by Mark Carnall, Collections Manager, Life Collections
When is a kiwi not a kiwi? Aside from when it is a fruit, of course. I was prompted to ask myself this question when I received an email from Rod Forder after a visit to the Museum last year. Rod and his wife were visiting from New Zealand on holiday and described the Museum as perfect, with one exception:
Unfortunately I must take issue with one exhibit, the New Zealand Kiwi bird.
It is displayed standing up straight up in the air. This posture is totally wrong for a Kiwi. If you were ever lucky enough see one in real life or on any photo of one, they are always bending down with their beak in the ground searching for food.
Below is an image of the Southern Brown Kiwi taxidermy we have on display and a photo of a living one for reference. As Rod points out, it has been mounted in a very un-kiwi-like pose, resembling a wingless heron or a penguin more than the animal it’s supposed to represent.
Why might this be? The reason might be because a lot of early taxidermy, particularly animals new to science from Australia, New Zealand and South America, had never been seen by the taxidermists in Europe who were making these preparations. A quick search on the Internet today will bring up hundreds of images of kiwis in their natural habitat, but in the past taxidermists would have been working from written descriptions, drawings and widely reproduced prints of exotic animals, which themselves may not have been made from life study of the animal.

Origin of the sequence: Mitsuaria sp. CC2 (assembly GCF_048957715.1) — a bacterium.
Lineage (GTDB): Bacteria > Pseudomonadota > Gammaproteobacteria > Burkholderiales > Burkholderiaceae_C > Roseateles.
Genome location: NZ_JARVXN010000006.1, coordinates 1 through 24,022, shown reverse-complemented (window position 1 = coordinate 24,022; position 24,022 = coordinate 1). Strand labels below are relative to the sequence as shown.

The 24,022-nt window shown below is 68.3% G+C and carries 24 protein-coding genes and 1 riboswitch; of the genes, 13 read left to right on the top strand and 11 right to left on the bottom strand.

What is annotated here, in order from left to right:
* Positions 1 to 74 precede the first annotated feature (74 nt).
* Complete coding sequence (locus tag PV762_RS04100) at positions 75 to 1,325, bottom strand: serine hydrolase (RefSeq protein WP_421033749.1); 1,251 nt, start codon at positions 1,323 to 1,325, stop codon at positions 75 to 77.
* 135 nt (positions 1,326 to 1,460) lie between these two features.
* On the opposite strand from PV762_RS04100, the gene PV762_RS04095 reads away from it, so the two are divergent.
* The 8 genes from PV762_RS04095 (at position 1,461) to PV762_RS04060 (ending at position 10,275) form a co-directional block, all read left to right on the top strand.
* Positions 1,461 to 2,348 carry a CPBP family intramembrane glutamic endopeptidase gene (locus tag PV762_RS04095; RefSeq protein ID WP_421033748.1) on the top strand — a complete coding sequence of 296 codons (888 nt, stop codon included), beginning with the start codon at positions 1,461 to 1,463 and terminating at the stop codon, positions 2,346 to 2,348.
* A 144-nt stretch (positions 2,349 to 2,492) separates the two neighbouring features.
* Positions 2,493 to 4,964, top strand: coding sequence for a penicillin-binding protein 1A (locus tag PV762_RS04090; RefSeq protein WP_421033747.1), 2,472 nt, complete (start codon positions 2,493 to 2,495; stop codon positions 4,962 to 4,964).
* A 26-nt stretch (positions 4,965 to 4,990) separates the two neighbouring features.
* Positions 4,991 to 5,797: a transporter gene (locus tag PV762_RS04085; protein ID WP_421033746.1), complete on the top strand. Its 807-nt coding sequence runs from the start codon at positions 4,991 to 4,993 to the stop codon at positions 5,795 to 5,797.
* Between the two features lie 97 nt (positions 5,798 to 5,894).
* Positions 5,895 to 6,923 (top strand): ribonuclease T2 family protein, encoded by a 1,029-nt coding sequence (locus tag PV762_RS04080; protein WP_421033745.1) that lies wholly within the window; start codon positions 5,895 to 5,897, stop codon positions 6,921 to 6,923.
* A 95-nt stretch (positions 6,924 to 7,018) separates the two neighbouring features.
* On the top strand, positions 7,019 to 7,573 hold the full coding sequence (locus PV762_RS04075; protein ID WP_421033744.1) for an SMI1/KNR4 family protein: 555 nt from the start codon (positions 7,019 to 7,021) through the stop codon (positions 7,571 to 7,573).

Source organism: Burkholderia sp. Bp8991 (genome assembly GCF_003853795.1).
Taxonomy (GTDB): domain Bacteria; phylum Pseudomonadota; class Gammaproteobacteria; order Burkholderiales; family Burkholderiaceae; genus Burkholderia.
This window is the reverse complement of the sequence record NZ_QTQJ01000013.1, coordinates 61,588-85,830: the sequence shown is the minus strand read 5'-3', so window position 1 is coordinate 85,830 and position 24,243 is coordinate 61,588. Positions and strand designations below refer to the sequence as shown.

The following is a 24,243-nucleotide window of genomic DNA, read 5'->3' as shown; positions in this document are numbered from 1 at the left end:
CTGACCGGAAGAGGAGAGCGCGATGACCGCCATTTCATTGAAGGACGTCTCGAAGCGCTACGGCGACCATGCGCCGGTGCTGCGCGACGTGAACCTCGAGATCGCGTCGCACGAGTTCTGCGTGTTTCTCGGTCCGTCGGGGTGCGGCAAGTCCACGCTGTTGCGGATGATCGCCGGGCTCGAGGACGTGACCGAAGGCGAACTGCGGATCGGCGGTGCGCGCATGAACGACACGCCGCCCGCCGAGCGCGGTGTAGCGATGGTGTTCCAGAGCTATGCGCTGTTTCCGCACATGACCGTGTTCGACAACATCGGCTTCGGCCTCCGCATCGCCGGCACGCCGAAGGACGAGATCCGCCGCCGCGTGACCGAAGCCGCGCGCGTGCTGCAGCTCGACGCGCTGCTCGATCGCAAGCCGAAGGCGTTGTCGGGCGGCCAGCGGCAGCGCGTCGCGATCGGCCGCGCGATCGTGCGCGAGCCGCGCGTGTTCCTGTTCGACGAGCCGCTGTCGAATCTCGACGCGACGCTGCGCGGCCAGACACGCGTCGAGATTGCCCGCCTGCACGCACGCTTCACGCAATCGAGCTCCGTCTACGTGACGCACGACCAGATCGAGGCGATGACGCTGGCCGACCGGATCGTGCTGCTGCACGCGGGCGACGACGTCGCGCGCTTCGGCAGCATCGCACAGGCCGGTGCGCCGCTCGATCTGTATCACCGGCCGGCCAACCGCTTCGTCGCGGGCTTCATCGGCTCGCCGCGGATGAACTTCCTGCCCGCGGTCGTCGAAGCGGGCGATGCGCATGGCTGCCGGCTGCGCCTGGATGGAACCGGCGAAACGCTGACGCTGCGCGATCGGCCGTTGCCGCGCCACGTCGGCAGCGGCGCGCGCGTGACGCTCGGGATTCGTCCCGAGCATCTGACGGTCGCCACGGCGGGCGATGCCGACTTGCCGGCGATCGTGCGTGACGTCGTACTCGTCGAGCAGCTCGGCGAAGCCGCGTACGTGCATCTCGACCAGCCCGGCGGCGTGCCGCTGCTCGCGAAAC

This specimen was given to the museum in 1934 from the Natural History Museum in London and sadly we don’t have any further information about when this specimen was prepared or who prepared it. But the position almost perfectly matches widely circulated illustrations of the kiwi from the 1830s. Interestingly, in the book A History of the Birds of New Zealand, one of the seminal volumes of New Zealand birds, published in 1873, kiwis are illustrated in much more lifelike positions. Presumably, this specimen must date back to before then.
In particular, older museum preparations of Australasian animals tend to be very oddly shaped, as the strange animals were so unlike the European fauna that it was hard to fathom birds and mammals. This is why you might find rabbit-like kangaroos, dog-like wombats and indeed heron-like kiwis.
However, this example and Rod’s email raise some interesting questions about how we display historically inaccurate animals in the Museum, if at all? Is the history of reconstructing animals as important as the facts we normally present? Is this specimen misleading even if we carefully label it as inaccurate? Should a natural history museum only display accurate specimens, in which case what should we do with the grimacing bats, boss-eyed badgers and podgy armadillos?